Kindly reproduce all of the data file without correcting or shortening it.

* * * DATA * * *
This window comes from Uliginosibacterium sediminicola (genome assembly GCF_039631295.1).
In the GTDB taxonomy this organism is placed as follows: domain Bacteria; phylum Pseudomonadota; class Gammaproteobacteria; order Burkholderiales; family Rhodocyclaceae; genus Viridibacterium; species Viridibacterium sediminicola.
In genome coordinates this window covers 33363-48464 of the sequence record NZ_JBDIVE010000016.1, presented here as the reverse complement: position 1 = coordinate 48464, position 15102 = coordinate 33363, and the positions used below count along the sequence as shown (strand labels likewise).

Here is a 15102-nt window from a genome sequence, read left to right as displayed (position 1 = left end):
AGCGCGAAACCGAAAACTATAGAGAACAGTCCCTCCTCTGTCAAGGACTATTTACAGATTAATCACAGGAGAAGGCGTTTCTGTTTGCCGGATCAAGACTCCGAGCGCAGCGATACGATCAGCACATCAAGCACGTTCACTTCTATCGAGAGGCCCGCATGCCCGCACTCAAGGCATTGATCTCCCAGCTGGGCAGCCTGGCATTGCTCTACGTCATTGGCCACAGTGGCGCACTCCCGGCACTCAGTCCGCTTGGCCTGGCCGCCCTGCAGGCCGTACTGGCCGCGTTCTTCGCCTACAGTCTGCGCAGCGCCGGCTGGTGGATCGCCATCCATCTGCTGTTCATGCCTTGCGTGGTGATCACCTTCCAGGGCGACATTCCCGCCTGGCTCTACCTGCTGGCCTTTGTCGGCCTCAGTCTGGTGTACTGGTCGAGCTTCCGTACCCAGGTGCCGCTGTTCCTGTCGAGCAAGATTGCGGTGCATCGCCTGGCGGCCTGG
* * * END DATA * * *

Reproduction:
This window comes from Uliginosibacterium sediminicola (genome assembly GCF_039631295.1).
In the GTDB taxonomy this organism is placed as follows: domain Bacteria; phylum Pseudomonadota; class Gammaproteobacteria; order Burkholderiales; family Rhodocyclaceae; genus Viridibacterium; species Viridibacterium sediminicola.
In genome coordinates this window covers 33363-48464 of the sequence record NZ_JBDIVE010000016.1, presented here as the reverse complement: position 1 = coordinate 48464, position 15102 = coordinate 33363, and the positions used below count along the sequence as shown (strand labels likewise).

Here is a 15102-nt window from a genome sequence, read left to right as displayed (position 1 = left end):
AGCGCGAAACCGAAAACTATAGAGAACAGTCCCTCCTCTGTCAAGGACTATTTACAGATTAATCACAGGAGAAGGCGTTTCTGTTTGCCGGATCAAGACTCCGAGCGCAGCGATACGATCAGCACATCAAGCACGTTCACTTCTATCGAGAGGCCCGCATGCCCGCACTCAAGGCATTGATCTCCCAGCTGGGCAGCCTGGCATTGCTCTACGTCATTGGCCACAGTGGCGCACTCCCGGCACTCAGTCCGCTTGGCCTGGCCGCCCTGCAGGCCGTACTGGCCGCGTTCTTCGCCTACAGTCTGCGCAGCGCCGGCTGGTGGATCGCCATCCATCTGCTGTTCATGCCTTGCGTGGTGATCACCTTCCAGGGCGACATTCCCGCCTGGCTCTACCTGCTGGCCTTTGTCGGCCTCAGTCTGGTGTACTGGTCGAGCTTCCGTACCCAGGTGCCGCTGTTCCTGTCGAGCAAGATTGCGGTGCATCGCCTGGCGGCCTGG